Custom Copper “Headphones” Boost Atomic Radio Reception 100x

Scientists at the National Institute of Standards and Technology (NIST) have improved the sensitivity of their atomic radio receiver by enclosing a tiny glass cylinder filled with cesium atoms within what appear to be special copper "headphones."

The structure, which consists of a square overhead loop connecting two square panels, amplifies the incoming radio signal, or electric field, that is delivered to the gaseous atoms in the flask (also known as a vapor cell) between the panels. This improvement allows the radio receiver to identify signals that were previously undetectable. A recent study in the journal Applied Physics Letters describes the experiment.

The headphone structure is a split-ring resonator, which functions as a metamaterial – a material designed with new structures to accomplish strange qualities. “We can call it a metamaterials-inspired structure,”said Chris Holloway, project leader at NIST.

The atom-based radio receiver was previously demonstrated by NIST researchers. Among other advantages, an atomic sensor might be physically smaller and function better in noisy situations than traditional radio receivers.

The vapor cell is about the size of a fingernail or a computer chip, but thicker, at 14 millimeters (0.55 inches) long and 10 millimeters (0.39 inches) in diameter. The overhead loop on the resonator is about 16 mm (0.63 inches) wide, and the ear coverings are about 12 mm (0.47 inches) wide.

The NIST radio receiver is based on a unique atomic state. Researchers employ two distinct color lasers to convert atoms in the vapor cell into high-energy ("Rydberg") states, which have unique traits including extraordinary sensitivity to electromagnetic fields. The colors of light absorbed by the atoms are affected by the frequency and intensity of an applied electric field, which has the effect of transforming the signal strength to an optical frequency that can be measured precisely.

A radio signal supplied to the new resonator causes currents to flow through the overhead loop, resulting in a magnetic flux, or voltage. The copper structure's dimensions are less than the wavelength of the radio transmission. As a result, the small physical space between the metal plates serves to store energy around the atoms while also boosting the radio signal. This improves sensitivity or performance efficiency.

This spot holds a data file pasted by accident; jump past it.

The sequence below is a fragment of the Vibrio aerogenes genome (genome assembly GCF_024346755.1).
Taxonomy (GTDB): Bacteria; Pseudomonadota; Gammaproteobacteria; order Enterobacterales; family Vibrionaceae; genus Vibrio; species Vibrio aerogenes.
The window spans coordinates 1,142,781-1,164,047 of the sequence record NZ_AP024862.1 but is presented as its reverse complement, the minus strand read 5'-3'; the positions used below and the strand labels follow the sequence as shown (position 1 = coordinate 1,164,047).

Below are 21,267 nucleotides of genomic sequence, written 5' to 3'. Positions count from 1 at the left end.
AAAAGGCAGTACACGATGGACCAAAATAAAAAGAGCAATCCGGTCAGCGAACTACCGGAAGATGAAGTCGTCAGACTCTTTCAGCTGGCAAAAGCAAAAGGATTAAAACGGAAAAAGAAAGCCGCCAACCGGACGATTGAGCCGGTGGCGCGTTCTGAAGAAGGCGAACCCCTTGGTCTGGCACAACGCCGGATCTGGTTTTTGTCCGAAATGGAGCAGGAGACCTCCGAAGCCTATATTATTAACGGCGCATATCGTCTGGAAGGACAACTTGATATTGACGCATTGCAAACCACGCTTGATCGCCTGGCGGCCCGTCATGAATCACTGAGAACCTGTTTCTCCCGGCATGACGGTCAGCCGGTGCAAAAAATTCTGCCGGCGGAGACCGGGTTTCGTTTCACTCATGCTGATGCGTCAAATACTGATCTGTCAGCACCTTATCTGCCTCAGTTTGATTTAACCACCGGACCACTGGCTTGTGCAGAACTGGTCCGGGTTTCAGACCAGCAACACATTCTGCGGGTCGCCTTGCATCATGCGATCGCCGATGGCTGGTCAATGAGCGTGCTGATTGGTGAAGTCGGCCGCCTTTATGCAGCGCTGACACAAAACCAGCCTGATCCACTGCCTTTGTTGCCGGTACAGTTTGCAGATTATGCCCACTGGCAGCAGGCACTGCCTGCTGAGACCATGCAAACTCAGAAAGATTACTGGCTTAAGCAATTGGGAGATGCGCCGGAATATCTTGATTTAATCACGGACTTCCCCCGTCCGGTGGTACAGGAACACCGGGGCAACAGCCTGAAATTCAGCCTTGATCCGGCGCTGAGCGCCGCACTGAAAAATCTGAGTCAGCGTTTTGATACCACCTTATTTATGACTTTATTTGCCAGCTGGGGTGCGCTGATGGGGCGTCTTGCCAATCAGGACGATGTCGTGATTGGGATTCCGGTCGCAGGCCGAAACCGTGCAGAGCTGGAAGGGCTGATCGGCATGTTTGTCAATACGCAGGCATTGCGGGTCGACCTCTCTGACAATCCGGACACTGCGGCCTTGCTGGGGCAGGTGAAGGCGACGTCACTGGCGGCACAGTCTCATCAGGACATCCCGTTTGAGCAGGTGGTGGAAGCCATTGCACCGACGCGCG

“The loop captures the incoming magnetic field, creating a voltage across the gaps,” Holloway explained. “Since the gap separation is small, a large electromagnetic field is developed across the gap.” 

The natural, or resonant, frequency of the copper structure is determined by the loop and gap sizes. The distance in the NIST trials was little over 10 mm, which was limited by the available vapor cell's outer diameter. The researchers utilized a commercial mathematical simulator to figure out how big of a loop they required to make a resonant frequency near 1.312 gigahertz, when Rydberg atoms flip between energy levels.

The resonator design was modeled with the assistance of several other colleagues. Modeling implies that the signal may be 130 times stronger, although the observed result was about a hundredfold, owing to energy losses and structural flaws. Greater amplification would be achieved with a smaller distance. Other resonator designs, smaller vapor cells, and various frequencies are all being investigated by the researchers.

Atom-based receivers may provide several advantages over traditional radio technology with future development. Because the atoms operate as the antenna, typical electronics that transform signals to different frequencies for delivery are not required. Atom receivers can be micrometer-scale in size. Furthermore, atom-based devices may be more resistant to interference and noise.
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